It’s notable whenever cybercime spills over into real-world, physical attacks. This is the story of a Russian security firm whose operations were pelted with Molotov cocktail attacks after exposing an organized crime gang that developed and sold malicious software to steal cash from ATMs.

molotovThe threats began not long after December 18, 2013, when Russian antivirus firm Dr.Web posted a writeup about a new Trojan horse program designed to steal card data from infected ATMs. Dr.Web received an email warning the company to delete all references to the ATM malware from its site.

The anonymous party, which self-identified as the “International Carders Syndicate,” said Dr.Web’s ATM Shield product designed to guard cash machines from known malware “threatens activity of Syndicate with multi-million dollar profit.”

The threat continued:

“Hundreds of criminal organizations throughout the world can lose their earnings. You have a WEEK to delete all references about ATM Skimmer from your web resource. Otherwise syndicate will stop cash-out transactions and send criminal for your programmers’ heads. The end of Doctor Web will be tragic.”

In an interview with KrebsOnSecurity, Dr.Web CEO Boris Sharov said the company did not comply with the demands. On March 9, 2014, someone threw a Molotov cocktail at the office of a third-party company that was distributing Dr.Web’s ATM Shield product. Shortly after that, someone attacked the same office again. Each time, the damage was minimal, but it rattled company employees nonetheless.

Less than two weeks later, Dr.Web received a follow-up warning letter:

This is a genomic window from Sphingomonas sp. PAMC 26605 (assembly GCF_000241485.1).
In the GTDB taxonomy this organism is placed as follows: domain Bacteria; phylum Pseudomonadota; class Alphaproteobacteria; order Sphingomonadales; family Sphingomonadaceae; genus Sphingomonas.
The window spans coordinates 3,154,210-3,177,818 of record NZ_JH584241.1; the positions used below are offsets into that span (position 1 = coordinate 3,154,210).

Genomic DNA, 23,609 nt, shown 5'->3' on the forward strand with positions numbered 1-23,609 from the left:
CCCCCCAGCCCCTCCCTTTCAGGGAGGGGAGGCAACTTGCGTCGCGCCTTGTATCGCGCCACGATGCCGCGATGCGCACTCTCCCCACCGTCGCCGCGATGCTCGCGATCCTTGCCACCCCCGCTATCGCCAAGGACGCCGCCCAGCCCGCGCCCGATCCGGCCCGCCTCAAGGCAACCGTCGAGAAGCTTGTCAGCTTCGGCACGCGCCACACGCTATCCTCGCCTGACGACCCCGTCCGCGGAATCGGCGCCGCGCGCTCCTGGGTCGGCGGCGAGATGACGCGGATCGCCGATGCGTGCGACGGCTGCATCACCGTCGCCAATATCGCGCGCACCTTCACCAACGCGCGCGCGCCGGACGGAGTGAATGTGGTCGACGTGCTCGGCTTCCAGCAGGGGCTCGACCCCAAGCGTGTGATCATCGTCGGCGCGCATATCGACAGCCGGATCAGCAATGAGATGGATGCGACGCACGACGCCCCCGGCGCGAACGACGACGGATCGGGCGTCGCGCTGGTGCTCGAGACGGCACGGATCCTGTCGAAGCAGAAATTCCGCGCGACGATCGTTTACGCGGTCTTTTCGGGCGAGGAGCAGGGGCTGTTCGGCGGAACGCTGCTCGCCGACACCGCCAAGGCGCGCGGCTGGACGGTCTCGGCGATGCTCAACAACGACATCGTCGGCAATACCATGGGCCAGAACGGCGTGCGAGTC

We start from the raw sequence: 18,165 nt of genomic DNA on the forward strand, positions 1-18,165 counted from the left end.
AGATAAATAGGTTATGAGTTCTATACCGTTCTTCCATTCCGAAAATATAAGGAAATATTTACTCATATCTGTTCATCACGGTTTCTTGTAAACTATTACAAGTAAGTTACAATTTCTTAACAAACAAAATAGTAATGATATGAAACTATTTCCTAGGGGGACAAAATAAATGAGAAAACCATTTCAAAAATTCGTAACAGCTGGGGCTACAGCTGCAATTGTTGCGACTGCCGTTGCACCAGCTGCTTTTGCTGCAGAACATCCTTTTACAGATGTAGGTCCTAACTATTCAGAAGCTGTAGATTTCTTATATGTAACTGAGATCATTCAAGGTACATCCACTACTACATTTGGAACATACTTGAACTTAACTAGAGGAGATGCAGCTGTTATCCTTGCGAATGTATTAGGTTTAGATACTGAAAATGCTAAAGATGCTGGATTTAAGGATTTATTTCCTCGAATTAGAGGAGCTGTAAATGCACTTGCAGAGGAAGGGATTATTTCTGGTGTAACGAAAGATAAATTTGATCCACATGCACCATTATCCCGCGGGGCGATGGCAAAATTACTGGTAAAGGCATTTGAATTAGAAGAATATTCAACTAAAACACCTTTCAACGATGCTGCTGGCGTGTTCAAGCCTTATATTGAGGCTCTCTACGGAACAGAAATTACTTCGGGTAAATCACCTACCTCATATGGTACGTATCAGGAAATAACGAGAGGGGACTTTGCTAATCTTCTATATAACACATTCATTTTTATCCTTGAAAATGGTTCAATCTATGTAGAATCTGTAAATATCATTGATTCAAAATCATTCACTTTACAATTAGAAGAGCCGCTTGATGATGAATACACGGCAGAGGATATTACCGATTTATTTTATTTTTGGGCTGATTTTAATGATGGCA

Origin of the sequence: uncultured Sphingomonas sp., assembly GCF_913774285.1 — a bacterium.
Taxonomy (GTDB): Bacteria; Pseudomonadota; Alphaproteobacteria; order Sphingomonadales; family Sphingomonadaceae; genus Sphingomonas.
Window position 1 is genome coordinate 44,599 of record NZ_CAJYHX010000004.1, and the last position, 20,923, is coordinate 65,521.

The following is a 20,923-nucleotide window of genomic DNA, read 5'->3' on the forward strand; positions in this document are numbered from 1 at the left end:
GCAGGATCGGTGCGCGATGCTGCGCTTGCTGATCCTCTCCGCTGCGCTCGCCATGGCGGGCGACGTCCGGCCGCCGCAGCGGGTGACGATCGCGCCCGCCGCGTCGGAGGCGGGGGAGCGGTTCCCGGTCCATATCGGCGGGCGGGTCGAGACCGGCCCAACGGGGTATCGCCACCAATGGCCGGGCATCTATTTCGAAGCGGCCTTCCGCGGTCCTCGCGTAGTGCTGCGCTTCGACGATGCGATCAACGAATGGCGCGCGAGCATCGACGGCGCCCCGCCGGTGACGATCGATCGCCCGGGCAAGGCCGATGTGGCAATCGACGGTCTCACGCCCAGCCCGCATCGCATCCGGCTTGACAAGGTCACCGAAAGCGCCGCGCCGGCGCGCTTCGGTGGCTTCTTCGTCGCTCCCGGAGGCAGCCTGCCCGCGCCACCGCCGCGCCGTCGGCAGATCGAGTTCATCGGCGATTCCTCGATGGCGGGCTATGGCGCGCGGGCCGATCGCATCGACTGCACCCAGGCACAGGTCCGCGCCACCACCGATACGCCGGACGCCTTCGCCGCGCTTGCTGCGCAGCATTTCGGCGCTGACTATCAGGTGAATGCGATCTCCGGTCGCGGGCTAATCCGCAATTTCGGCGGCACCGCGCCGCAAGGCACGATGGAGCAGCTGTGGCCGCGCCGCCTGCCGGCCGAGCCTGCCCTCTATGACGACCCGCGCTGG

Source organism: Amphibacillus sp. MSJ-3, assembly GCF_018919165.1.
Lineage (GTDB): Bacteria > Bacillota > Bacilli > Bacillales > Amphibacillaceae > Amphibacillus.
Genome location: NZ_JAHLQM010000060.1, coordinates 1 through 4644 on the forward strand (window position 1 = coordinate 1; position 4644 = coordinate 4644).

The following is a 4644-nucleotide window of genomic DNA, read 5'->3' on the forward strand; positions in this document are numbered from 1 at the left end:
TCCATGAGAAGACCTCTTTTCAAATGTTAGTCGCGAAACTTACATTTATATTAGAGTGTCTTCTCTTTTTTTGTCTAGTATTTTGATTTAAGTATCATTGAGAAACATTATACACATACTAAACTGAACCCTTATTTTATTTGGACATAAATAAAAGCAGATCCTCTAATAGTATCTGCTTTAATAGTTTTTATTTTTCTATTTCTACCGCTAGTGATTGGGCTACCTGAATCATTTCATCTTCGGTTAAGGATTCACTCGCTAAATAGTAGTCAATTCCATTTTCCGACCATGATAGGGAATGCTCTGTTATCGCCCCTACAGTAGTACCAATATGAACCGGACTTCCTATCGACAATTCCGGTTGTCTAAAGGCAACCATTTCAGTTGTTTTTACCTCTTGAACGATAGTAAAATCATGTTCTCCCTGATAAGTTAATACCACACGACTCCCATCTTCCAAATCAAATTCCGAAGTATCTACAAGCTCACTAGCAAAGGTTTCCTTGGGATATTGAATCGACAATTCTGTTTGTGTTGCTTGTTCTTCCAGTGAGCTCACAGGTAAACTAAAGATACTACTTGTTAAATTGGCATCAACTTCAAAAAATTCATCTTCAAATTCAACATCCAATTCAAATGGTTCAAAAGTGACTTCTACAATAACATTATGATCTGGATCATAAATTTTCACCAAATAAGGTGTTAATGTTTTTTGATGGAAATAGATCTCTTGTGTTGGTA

“Dear Dr.Web, the International carder syndicate has warned you about avoidance of interference (unacceptable interference) in the ATM sphere. Taking into account the fact that you’ve ignored syndicate’s demands, we employed sanctions. To emphasis the syndicate’s purpose your office at Blagodatnaya st. was burnt twice.

If you don’t delete all references about atmskimmer viruses from your products and all products for ATM, the International carder syndicate will destroy Doctor Web’s offices throughout the world, In addition, syndicate will lobby the Prohibition of usage of Russian anti-viruses Law in countries that have representation offices of the syndicate under the pretext of protection against Russian intelligence service.”

After a third attack on the St. Petersburg office, a suspect who was seen running away from the scene of the attack was arrested but later released because no witnesses came forward to confirm he was the one who threw the bomb.

Meanwhile, Sharov said Dr.Web detected two physical intrusions into its Moscow office.

“This is an office where we have much more security than any other, but also many more visitors,” he said. “We had been on high alert after the fire bombings, and we’ve never had intrusions before and never had them after this. But during that period, we had three attempts to enter the perimeter and to do something bad, but I won’t go into details about that.”

Sharov said Dr.Web analysts believe the group that threatened the attacks were not cyber thieves themselves but instead an organized group of programmers that had sold — but not yet delivered — a crimeware product to multiple gangs that specialize in cashing out hacked ATM cards.

“We think this group got very nervous by the fact that we had published exactly what they’d done, and it was very untimely for them, they were really desperate,” Sharov said. “We believe our reports came out just after development of the ATM Trojan had finished but before it was released to customers.” Continue reading →